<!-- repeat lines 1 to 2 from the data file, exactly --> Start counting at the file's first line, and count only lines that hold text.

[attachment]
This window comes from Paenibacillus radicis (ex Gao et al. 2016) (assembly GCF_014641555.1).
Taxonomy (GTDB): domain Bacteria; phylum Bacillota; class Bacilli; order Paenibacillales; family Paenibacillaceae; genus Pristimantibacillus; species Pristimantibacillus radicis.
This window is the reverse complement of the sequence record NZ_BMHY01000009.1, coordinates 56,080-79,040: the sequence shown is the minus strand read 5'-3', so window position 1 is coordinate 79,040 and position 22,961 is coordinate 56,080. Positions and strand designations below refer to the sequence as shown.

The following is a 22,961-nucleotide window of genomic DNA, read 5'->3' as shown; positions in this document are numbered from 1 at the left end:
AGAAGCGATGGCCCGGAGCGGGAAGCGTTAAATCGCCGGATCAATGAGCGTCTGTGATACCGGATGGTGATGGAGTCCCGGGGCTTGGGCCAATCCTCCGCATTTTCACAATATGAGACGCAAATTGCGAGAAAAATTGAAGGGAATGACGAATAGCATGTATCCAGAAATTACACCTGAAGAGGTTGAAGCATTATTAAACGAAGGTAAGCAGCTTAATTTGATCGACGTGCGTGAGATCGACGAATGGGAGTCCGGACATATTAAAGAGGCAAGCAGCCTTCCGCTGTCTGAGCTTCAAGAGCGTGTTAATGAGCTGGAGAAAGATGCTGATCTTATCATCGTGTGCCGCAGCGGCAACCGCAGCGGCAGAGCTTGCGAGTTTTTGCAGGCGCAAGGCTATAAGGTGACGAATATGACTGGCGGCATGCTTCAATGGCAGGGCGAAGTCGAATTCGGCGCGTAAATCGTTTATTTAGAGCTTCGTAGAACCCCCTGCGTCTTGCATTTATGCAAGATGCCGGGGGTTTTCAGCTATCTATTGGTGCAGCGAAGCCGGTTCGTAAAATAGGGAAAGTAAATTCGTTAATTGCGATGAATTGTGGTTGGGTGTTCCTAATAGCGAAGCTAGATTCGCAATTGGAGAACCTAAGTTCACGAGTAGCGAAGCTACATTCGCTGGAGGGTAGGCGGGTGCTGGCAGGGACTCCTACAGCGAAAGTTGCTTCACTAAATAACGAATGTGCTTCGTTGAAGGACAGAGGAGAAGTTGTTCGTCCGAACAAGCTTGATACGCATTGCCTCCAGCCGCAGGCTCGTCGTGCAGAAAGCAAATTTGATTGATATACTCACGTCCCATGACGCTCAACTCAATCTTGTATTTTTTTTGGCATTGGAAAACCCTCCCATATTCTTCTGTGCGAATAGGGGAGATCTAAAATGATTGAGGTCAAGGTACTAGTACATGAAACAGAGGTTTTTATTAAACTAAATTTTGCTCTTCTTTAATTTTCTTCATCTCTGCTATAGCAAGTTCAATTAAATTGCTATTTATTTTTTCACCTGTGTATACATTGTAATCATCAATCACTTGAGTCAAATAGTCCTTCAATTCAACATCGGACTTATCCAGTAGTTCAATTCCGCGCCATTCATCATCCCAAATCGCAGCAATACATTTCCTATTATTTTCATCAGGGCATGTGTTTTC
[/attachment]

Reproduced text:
This window comes from Paenibacillus radicis (ex Gao et al. 2016) (assembly GCF_014641555.1).
Taxonomy (GTDB): domain Bacteria; phylum Bacillota; class Bacilli; order Paenibacillales; family Paenibacillaceae; genus Pristimantibacillus; species Pristimantibacillus radicis.